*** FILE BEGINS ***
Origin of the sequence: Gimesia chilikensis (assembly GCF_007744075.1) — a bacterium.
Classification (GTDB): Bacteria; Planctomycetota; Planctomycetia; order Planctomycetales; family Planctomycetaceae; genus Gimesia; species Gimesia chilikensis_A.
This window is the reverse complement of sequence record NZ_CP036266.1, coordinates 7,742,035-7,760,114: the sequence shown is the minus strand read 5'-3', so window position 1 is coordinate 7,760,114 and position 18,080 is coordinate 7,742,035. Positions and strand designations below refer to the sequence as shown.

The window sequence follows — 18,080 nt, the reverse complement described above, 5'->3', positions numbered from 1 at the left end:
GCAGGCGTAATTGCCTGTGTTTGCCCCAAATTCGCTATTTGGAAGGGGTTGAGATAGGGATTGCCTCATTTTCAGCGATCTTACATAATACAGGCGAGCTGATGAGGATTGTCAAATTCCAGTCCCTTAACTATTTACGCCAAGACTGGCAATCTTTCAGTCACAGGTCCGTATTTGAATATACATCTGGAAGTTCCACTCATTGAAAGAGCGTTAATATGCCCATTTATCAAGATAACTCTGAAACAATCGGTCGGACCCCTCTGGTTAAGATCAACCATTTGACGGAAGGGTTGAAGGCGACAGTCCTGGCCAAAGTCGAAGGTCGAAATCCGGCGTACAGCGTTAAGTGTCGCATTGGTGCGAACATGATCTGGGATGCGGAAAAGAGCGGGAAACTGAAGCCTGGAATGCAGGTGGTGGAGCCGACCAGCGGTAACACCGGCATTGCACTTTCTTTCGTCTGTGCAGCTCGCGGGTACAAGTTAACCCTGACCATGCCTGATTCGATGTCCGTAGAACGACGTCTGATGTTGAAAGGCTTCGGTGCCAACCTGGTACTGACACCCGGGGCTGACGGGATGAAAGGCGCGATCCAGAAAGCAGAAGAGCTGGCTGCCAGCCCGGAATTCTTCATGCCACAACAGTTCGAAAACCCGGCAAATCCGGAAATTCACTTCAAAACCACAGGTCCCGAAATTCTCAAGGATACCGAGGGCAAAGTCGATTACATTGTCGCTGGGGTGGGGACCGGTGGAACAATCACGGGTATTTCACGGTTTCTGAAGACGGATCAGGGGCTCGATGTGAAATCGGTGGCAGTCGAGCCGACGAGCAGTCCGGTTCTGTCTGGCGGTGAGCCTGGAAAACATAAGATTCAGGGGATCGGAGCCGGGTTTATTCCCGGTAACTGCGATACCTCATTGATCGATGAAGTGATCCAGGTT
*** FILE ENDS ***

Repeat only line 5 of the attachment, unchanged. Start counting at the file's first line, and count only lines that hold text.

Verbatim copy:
GCAGGCGTAATTGCCTGTGTTTGCCCCAAATTCGCTATTTGGAAGGGGTTGAGATAGGGATTGCCTCATTTTCAGCGATCTTACATAATACAGGCGAGCTGATGAGGATTGTCAAATTCCAGTCCCTTAACTATTTACGCCAAGACTGGCAATCTTTCAGTCACAGGTCCGTATTTGAATATACATCTGGAAGTTCCACTCATTGAAAGAGCGTTAATATGCCCATTTATCAAGATAACTCTGAAACAATCGGTCGGACCCCTCTGGTTAAGATCAACCATTTGACGGAAGGGTTGAAGGCGACAGTCCTGGCCAAAGTCGAAGGTCGAAATCCGGCGTACAGCGTTAAGTGTCGCATTGGTGCGAACATGATCTGGGATGCGGAAAAGAGCGGGAAACTGAAGCCTGGAATGCAGGTGGTGGAGCCGACCAGCGGTAACACCGGCATTGCACTTTCTTTCGTCTGTGCAGCTCGCGGGTACAAGTTAACCCTGACCATGCCTGATTCGATGTCCGTAGAACGACGTCTGATGTTGAAAGGCTTCGGTGCCAACCTGGTACTGACACCCGGGGCTGACGGGATGAAAGGCGCGATCCAGAAAGCAGAAGAGCTGGCTGCCAGCCCGGAATTCTTCATGCCACAACAGTTCGAAAACCCGGCAAATCCGGAAATTCACTTCAAAACCACAGGTCCCGAAATTCTCAAGGATACCGAGGGCAAAGTCGATTACATTGTCGCTGGGGTGGGGACCGGTGGAACAATCACGGGTATTTCACGGTTTCTGAAGACGGATCAGGGGCTCGATGTGAAATCGGTGGCAGTCGAGCCGACGAGCAGTCCGGTTCTGTCTGGCGGTGAGCCTGGAAAACATAAGATTCAGGGGATCGGAGCCGGGTTTATTCCCGGTAACTGCGATACCTCATTGATCGATGAAGTGATCCAGGTT